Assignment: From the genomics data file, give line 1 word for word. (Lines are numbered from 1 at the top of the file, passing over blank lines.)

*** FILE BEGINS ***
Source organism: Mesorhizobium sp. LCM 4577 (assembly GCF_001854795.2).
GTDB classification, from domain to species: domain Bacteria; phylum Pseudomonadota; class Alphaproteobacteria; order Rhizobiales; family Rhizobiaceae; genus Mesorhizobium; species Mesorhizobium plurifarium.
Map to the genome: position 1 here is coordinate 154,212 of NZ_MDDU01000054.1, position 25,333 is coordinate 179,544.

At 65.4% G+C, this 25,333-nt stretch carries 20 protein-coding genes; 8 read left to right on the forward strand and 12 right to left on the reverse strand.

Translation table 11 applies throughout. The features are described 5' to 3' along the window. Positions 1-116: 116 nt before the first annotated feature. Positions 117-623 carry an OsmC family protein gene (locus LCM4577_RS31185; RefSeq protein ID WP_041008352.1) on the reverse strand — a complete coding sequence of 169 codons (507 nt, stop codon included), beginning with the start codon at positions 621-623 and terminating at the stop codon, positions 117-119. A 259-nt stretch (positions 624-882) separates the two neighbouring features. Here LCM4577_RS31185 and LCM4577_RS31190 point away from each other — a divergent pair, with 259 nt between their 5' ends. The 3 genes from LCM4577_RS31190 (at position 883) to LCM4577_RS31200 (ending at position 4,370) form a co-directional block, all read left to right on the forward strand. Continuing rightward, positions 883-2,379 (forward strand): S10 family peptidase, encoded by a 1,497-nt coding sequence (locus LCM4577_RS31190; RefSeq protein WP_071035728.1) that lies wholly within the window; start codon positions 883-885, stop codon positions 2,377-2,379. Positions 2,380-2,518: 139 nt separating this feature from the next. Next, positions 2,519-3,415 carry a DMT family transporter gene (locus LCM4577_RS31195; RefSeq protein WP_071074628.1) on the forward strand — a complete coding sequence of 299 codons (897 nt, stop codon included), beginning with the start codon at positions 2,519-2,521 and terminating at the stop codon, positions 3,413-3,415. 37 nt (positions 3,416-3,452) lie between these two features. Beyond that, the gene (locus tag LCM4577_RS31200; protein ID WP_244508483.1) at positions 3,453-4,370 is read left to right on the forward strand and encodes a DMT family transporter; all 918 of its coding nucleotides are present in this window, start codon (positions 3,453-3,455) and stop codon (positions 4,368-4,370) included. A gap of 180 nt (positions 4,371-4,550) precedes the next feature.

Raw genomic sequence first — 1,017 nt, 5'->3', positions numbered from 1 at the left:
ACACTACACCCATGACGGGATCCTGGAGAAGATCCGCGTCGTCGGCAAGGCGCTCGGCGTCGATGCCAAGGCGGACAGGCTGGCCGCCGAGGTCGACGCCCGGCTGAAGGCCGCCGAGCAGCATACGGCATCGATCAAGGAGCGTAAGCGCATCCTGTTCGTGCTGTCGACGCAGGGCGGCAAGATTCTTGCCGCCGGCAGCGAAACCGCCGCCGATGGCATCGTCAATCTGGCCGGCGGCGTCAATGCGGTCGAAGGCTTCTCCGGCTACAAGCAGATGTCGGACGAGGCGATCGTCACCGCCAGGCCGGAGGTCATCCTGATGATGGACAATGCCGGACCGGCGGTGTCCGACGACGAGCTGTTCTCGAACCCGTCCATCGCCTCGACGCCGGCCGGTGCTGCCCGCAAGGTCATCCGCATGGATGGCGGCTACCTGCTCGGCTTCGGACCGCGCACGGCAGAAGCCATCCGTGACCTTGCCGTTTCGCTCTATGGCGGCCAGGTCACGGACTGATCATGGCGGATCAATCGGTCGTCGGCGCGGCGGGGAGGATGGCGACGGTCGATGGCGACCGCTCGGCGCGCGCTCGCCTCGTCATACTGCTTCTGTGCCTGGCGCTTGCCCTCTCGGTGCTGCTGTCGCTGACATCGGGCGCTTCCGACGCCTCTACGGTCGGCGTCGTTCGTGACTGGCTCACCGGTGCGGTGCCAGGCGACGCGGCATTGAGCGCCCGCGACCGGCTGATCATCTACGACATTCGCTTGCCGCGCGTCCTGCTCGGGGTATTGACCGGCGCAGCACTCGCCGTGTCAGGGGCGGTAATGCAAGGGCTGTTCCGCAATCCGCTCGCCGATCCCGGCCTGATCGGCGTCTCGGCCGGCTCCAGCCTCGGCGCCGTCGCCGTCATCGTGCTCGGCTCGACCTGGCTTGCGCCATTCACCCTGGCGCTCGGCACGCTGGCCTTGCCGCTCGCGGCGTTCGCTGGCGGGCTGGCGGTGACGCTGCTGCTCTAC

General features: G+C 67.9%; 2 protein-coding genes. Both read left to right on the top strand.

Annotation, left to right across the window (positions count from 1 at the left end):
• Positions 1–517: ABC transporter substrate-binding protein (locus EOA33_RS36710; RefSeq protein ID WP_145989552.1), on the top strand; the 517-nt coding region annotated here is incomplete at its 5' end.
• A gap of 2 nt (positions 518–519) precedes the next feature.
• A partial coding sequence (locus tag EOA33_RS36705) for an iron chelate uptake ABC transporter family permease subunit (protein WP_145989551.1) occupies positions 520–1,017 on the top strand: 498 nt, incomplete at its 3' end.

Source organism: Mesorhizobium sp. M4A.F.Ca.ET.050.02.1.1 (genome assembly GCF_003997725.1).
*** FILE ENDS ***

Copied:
Source organism: Mesorhizobium sp. LCM 4577 (assembly GCF_001854795.2).